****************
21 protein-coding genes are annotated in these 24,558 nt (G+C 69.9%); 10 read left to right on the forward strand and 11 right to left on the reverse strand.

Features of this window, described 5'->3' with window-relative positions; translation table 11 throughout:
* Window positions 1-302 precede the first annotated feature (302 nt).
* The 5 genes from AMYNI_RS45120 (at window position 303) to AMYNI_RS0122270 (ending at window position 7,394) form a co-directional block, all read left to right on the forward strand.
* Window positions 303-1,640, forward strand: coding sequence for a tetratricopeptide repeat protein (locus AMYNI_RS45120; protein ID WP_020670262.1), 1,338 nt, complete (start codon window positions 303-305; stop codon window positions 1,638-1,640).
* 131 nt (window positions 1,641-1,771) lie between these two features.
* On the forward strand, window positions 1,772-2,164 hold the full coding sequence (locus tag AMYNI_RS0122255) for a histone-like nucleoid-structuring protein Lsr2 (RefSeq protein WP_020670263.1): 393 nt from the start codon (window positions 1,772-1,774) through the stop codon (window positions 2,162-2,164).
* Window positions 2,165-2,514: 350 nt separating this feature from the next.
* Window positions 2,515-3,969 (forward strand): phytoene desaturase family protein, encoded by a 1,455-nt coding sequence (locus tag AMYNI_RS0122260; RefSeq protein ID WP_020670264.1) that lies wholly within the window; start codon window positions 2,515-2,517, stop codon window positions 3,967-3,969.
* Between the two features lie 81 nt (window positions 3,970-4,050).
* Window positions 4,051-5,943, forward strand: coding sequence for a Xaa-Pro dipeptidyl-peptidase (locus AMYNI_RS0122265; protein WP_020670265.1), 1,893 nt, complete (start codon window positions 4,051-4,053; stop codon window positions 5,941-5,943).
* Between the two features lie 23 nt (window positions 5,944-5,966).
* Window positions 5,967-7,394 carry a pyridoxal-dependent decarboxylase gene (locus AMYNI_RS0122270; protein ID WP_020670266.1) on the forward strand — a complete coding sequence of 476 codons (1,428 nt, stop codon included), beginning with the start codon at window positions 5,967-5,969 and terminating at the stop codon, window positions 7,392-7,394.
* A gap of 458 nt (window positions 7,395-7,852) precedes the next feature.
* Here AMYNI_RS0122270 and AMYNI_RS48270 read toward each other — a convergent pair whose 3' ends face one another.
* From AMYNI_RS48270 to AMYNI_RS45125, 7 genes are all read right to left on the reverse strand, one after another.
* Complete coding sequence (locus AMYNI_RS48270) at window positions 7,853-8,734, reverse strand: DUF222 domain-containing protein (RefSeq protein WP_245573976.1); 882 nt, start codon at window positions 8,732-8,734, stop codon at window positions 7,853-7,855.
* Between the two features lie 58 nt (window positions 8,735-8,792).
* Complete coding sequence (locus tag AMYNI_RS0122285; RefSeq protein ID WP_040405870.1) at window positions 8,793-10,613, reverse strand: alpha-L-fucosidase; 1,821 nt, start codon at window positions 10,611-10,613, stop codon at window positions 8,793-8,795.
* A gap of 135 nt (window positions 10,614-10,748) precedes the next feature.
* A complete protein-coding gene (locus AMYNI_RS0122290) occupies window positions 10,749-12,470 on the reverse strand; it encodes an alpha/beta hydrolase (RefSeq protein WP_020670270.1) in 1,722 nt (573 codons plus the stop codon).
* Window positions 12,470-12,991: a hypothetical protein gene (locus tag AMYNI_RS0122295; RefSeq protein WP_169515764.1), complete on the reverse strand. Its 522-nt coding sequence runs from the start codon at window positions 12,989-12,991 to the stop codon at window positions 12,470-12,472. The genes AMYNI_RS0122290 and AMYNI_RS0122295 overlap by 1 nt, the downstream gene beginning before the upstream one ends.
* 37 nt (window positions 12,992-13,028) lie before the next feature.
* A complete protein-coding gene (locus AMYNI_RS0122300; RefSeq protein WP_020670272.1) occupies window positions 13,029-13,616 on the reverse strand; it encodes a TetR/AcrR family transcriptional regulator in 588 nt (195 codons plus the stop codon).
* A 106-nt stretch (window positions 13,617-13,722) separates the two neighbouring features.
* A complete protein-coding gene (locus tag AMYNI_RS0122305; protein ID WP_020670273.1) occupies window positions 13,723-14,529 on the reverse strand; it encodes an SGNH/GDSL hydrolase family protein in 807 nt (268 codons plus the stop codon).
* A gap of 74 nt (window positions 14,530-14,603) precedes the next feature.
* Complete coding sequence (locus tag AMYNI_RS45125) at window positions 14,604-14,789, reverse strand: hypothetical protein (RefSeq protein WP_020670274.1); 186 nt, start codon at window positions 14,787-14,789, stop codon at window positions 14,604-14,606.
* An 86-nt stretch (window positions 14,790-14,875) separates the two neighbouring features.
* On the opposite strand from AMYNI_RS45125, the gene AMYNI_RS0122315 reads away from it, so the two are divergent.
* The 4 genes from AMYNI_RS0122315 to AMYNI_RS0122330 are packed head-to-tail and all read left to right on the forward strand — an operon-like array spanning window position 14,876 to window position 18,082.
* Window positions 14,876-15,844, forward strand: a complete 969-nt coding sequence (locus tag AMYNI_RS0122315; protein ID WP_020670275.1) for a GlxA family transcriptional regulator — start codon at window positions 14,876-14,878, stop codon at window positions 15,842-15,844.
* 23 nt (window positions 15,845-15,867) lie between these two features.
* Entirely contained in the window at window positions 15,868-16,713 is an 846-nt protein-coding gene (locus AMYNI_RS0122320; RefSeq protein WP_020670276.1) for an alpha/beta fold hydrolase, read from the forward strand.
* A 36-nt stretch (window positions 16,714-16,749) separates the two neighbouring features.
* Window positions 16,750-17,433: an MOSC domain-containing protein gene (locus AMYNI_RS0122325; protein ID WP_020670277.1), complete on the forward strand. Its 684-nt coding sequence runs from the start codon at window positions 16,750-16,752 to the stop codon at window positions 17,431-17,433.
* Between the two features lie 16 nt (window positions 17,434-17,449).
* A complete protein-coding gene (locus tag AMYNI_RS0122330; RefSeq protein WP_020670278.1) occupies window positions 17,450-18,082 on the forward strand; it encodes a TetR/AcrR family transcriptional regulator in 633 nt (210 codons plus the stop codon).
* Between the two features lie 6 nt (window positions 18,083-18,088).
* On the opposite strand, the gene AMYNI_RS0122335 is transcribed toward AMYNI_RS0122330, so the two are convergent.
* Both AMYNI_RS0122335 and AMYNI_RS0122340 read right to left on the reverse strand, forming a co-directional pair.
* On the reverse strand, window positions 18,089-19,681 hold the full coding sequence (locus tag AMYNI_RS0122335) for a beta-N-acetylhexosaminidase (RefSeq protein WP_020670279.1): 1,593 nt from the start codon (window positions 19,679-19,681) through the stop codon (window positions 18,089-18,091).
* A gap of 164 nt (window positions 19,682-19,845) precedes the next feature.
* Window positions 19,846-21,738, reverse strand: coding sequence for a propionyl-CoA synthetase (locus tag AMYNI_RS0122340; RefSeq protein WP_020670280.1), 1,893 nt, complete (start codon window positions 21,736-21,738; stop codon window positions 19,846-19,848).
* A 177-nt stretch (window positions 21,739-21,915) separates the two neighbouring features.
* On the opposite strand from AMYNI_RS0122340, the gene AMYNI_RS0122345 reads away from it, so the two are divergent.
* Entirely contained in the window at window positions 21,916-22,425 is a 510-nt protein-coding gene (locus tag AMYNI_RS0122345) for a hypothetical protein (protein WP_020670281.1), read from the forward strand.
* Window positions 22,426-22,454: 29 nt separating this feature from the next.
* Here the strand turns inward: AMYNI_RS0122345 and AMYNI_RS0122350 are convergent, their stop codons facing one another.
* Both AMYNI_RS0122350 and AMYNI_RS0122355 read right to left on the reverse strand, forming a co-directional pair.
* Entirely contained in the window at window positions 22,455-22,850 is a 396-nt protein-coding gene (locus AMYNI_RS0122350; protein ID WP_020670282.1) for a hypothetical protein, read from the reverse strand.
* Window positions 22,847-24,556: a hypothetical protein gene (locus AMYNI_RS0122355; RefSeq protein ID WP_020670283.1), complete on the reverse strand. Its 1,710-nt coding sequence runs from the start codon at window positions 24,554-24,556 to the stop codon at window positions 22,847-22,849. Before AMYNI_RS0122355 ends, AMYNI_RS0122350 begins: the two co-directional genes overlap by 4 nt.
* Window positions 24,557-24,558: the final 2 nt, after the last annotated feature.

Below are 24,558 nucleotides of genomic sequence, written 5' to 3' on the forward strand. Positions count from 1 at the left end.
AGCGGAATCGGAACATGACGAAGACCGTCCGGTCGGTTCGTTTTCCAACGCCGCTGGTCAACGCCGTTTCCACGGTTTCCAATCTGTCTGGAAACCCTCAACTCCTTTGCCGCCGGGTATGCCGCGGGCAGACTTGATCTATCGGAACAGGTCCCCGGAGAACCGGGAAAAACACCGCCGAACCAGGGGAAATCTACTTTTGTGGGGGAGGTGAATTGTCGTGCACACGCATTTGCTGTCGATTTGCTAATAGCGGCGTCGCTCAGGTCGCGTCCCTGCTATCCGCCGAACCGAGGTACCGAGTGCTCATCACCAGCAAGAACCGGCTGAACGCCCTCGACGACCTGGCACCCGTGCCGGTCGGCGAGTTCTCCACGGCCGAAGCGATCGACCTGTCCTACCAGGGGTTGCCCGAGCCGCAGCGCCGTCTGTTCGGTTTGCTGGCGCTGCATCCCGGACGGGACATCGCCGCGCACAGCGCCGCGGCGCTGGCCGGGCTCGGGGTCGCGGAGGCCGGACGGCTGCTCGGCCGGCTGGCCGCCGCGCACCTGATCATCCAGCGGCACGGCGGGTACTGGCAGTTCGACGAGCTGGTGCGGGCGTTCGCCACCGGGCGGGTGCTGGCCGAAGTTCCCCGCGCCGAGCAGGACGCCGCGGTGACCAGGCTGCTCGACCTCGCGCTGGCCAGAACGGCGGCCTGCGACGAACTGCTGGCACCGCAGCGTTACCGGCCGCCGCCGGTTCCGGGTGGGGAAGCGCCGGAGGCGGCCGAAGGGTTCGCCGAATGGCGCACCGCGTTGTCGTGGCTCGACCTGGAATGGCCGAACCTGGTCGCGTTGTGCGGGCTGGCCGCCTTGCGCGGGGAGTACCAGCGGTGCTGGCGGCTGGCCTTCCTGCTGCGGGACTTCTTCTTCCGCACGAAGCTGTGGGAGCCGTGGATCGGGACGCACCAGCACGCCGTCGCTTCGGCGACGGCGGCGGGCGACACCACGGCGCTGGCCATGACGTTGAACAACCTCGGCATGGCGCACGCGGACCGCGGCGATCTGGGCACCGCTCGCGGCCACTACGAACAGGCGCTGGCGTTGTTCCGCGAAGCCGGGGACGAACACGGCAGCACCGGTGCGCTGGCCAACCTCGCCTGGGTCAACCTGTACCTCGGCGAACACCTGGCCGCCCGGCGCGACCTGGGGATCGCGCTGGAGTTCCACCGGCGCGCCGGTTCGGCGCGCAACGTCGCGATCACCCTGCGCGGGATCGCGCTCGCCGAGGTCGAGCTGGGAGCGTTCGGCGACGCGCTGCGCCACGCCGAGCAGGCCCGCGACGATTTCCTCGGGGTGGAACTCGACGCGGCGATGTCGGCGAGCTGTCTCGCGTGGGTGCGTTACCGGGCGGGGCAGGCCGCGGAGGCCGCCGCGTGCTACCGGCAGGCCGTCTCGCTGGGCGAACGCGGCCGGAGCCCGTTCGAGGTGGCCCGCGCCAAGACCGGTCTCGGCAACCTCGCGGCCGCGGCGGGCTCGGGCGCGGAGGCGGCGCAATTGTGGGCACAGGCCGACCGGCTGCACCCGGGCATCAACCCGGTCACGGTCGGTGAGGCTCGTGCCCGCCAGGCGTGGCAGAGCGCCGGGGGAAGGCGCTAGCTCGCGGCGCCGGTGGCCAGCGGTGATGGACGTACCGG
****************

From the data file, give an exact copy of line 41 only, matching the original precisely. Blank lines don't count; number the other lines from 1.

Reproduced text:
* Both AMYNI_RS0122335 and AMYNI_RS0122340 read right to left on the reverse strand, forming a co-directional pair.